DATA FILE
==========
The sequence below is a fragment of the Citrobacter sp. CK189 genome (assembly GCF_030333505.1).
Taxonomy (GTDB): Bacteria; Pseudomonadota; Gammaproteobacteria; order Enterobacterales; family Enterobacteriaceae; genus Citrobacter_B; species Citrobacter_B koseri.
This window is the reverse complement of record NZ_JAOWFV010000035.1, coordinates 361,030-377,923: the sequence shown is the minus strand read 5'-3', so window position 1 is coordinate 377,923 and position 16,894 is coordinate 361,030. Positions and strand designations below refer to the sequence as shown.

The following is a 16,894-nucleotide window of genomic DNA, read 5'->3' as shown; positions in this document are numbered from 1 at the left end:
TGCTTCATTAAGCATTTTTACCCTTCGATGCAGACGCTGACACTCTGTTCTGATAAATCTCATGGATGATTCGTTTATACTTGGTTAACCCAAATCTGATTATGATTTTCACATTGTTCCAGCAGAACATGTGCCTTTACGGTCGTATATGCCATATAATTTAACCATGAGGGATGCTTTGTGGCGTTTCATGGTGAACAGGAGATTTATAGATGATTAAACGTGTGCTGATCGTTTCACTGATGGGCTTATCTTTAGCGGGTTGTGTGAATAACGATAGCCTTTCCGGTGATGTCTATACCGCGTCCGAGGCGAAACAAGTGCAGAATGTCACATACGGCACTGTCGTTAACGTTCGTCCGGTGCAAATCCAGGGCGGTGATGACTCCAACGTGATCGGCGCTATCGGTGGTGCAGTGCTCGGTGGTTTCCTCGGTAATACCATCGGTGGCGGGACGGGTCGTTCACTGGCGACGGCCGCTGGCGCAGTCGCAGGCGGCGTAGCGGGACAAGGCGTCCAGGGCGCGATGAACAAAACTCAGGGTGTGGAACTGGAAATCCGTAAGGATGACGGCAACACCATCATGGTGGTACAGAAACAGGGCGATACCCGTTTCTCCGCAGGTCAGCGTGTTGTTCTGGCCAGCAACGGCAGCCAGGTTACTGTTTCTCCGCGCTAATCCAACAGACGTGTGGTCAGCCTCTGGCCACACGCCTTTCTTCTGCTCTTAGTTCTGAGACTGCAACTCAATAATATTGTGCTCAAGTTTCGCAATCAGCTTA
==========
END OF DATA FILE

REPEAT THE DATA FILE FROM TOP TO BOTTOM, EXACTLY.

The sequence below is a fragment of the Citrobacter sp. CK189 genome (assembly GCF_030333505.1).
Taxonomy (GTDB): Bacteria; Pseudomonadota; Gammaproteobacteria; order Enterobacterales; family Enterobacteriaceae; genus Citrobacter_B; species Citrobacter_B koseri.
This window is the reverse complement of record NZ_JAOWFV010000035.1, coordinates 361,030-377,923: the sequence shown is the minus strand read 5'-3', so window position 1 is coordinate 377,923 and position 16,894 is coordinate 361,030. Positions and strand designations below refer to the sequence as shown.

The following is a 16,894-nucleotide window of genomic DNA, read 5'->3' as shown; positions in this document are numbered from 1 at the left end:
TGCTTCATTAAGCATTTTTACCCTTCGATGCAGACGCTGACACTCTGTTCTGATAAATCTCATGGATGATTCGTTTATACTTGGTTAACCCAAATCTGATTATGATTTTCACATTGTTCCAGCAGAACATGTGCCTTTACGGTCGTATATGCCATATAATTTAACCATGAGGGATGCTTTGTGGCGTTTCATGGTGAACAGGAGATTTATAGATGATTAAACGTGTGCTGATCGTTTCACTGATGGGCTTATCTTTAGCGGGTTGTGTGAATAACGATAGCCTTTCCGGTGATGTCTATACCGCGTCCGAGGCGAAACAAGTGCAGAATGTCACATACGGCACTGTCGTTAACGTTCGTCCGGTGCAAATCCAGGGCGGTGATGACTCCAACGTGATCGGCGCTATCGGTGGTGCAGTGCTCGGTGGTTTCCTCGGTAATACCATCGGTGGCGGGACGGGTCGTTCACTGGCGACGGCCGCTGGCGCAGTCGCAGGCGGCGTAGCGGGACAAGGCGTCCAGGGCGCGATGAACAAAACTCAGGGTGTGGAACTGGAAATCCGTAAGGATGACGGCAACACCATCATGGTGGTACAGAAACAGGGCGATACCCGTTTCTCCGCAGGTCAGCGTGTTGTTCTGGCCAGCAACGGCAGCCAGGTTACTGTTTCTCCGCGCTAATCCAACAGACGTGTGGTCAGCCTCTGGCCACACGCCTTTCTTCTGCTCTTAGTTCTGAGACTGCAACTCAATAATATTGTGCTCAAGTTTCGCAATCAGCTTA